But at this point I'm willing to reconsider. Partly it's a bow to the wisdom of my betters. If Thomas Keller says it's "glazing," not "braising," who am I to argue? Mainly, though, "glazing" just sounds prettier. No doubt that's at least partly the result of decades of drably colored and dully flavored overcooked stewed vegetables. That association is not at all appropriate for these sparkling gems.
Glazing doesn't work with all vegetables. They need to be firm enough so they won't fall apart during cooking. But for the ones it does work for, it's almost infinitely flexible. Master this one technique and you have learned dozens of "recipes."
The only thing it requires is a certain amount of minding -- getting the vegetables perfectly done (cooked through but not mushy) requires paying attention. But that's one professional skill that every home cook needs to acquire.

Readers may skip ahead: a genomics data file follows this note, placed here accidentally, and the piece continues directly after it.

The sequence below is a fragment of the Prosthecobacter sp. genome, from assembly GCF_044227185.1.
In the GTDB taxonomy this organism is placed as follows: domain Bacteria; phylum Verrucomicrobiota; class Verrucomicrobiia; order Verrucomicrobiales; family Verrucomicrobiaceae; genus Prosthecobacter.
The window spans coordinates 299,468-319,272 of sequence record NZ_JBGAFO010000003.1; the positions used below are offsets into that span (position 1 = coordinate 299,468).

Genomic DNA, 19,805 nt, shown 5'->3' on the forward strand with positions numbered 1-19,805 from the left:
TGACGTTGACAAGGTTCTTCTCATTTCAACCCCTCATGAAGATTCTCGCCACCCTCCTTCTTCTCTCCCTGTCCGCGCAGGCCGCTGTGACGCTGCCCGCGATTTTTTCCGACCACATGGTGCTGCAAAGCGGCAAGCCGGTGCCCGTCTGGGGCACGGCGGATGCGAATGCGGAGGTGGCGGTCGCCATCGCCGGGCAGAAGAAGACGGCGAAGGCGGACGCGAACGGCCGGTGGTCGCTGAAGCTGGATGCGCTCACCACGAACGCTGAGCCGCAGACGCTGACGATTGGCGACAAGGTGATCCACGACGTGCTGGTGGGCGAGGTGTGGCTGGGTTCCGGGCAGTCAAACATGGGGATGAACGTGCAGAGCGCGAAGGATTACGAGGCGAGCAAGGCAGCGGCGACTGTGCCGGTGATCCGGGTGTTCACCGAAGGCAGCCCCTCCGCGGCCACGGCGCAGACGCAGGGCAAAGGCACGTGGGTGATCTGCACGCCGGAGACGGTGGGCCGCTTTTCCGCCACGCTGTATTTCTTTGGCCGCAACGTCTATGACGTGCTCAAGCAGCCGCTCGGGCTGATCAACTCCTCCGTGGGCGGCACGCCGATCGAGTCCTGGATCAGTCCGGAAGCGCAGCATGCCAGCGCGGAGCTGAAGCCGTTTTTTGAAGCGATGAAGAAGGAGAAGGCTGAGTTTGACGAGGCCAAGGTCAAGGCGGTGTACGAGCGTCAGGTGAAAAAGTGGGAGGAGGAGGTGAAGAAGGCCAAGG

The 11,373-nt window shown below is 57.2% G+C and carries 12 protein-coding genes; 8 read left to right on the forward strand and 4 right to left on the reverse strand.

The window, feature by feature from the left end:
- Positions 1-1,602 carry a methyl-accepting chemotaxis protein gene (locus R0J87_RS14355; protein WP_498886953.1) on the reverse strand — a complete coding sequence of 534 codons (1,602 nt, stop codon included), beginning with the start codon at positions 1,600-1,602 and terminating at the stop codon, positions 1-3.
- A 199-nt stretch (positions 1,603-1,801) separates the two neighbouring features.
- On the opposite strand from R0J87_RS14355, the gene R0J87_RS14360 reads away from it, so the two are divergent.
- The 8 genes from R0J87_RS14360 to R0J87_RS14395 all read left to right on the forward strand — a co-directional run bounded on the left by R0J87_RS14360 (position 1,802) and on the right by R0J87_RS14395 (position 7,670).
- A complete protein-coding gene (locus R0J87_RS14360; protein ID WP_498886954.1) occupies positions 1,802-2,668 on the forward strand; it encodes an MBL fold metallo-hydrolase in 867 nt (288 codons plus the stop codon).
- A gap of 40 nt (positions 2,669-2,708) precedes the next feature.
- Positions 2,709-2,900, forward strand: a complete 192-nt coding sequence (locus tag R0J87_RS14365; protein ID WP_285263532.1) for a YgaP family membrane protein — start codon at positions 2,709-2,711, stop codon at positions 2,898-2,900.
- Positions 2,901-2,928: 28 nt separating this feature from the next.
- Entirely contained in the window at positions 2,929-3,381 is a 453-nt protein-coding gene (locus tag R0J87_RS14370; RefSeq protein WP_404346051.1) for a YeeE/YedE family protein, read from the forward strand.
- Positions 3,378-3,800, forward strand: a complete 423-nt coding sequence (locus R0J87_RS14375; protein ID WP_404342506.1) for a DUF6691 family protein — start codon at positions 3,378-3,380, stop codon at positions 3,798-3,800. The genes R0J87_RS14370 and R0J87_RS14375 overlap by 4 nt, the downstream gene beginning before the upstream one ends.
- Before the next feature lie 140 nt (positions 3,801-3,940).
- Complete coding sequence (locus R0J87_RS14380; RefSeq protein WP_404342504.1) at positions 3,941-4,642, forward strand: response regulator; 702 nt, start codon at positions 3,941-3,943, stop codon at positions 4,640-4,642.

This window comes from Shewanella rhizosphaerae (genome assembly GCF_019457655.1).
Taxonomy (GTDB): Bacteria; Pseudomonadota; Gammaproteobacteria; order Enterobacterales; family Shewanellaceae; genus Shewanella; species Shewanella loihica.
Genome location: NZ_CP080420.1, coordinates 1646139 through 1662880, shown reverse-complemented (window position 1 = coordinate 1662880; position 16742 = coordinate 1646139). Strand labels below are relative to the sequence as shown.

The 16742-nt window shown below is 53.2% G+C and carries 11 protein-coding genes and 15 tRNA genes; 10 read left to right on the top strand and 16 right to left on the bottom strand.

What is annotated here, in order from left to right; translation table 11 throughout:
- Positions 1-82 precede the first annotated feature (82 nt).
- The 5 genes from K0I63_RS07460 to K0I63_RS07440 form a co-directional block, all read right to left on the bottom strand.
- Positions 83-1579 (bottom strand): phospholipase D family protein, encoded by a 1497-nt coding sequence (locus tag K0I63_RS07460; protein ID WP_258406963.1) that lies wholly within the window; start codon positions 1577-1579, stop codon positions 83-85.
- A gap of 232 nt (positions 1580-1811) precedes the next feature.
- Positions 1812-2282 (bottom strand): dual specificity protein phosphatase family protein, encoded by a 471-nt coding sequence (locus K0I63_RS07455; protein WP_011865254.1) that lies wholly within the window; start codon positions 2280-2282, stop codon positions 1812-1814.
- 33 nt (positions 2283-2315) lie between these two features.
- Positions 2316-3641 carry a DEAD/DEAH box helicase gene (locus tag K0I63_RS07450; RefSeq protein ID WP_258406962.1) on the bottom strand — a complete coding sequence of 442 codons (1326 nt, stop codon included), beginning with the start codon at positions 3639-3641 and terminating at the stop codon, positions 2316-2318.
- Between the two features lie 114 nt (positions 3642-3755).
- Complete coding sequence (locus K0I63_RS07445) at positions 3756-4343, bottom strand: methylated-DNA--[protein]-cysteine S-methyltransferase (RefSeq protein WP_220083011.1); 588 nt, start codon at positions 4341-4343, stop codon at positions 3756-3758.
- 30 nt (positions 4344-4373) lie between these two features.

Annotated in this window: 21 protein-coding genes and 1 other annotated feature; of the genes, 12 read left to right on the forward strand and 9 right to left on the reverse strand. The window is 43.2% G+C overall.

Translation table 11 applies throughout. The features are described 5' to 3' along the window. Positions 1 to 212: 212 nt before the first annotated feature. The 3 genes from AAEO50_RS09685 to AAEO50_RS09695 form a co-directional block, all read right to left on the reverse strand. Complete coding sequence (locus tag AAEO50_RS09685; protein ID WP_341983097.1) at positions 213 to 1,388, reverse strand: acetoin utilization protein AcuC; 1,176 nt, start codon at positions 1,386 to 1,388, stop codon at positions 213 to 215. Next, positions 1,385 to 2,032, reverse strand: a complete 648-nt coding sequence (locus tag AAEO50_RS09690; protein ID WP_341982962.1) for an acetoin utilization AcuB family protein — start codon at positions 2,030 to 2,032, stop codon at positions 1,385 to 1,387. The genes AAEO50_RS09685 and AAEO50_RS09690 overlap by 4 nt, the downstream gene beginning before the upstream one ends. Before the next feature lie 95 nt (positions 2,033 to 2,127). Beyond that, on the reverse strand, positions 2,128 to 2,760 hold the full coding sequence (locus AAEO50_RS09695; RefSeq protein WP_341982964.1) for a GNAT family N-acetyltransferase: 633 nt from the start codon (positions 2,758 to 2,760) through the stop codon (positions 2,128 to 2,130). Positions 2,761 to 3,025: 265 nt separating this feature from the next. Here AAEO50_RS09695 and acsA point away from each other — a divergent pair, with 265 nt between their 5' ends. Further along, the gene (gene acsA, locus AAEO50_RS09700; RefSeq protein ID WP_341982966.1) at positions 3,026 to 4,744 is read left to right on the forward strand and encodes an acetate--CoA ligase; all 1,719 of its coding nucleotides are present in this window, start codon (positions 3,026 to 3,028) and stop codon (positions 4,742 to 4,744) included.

Glazing vegetables is so simple it doesn't really require a recipe. But here are some ideas for flavor combinations that you can explore. Remember, this technique is incredibly flexible, so these are just a few of the many possibilities.
Artichokes: Glaze with olive oil and garlic; finish with lemon juice, parsley and pine nuts.
Carrots: Glaze with butter, serrano chile and shallots; finish with orange juice and mint.
Celery root: Glaze with butter and shallots; finish with lemon juice and celery leaves.
Fennel: Glaze with butter and garlic; finish with Parmigiano-Reggiano, lemon juice and fronds.
Parsnips: Glaze with butter, honey and shallots; finish with white wine vinegar and cinnamon.
Pearl onions: Glaze with rendered bacon fat and shallots; finish with crumbled bacon, red wine or balsamic vinegar, and rosemary.
Turnips and rutabagas: Glaze with butter and shallots; finish with sherry vinegar and chopped walnuts.
Zucchini: Glaze with olive oil and garlic; finish with lemon juice and basil.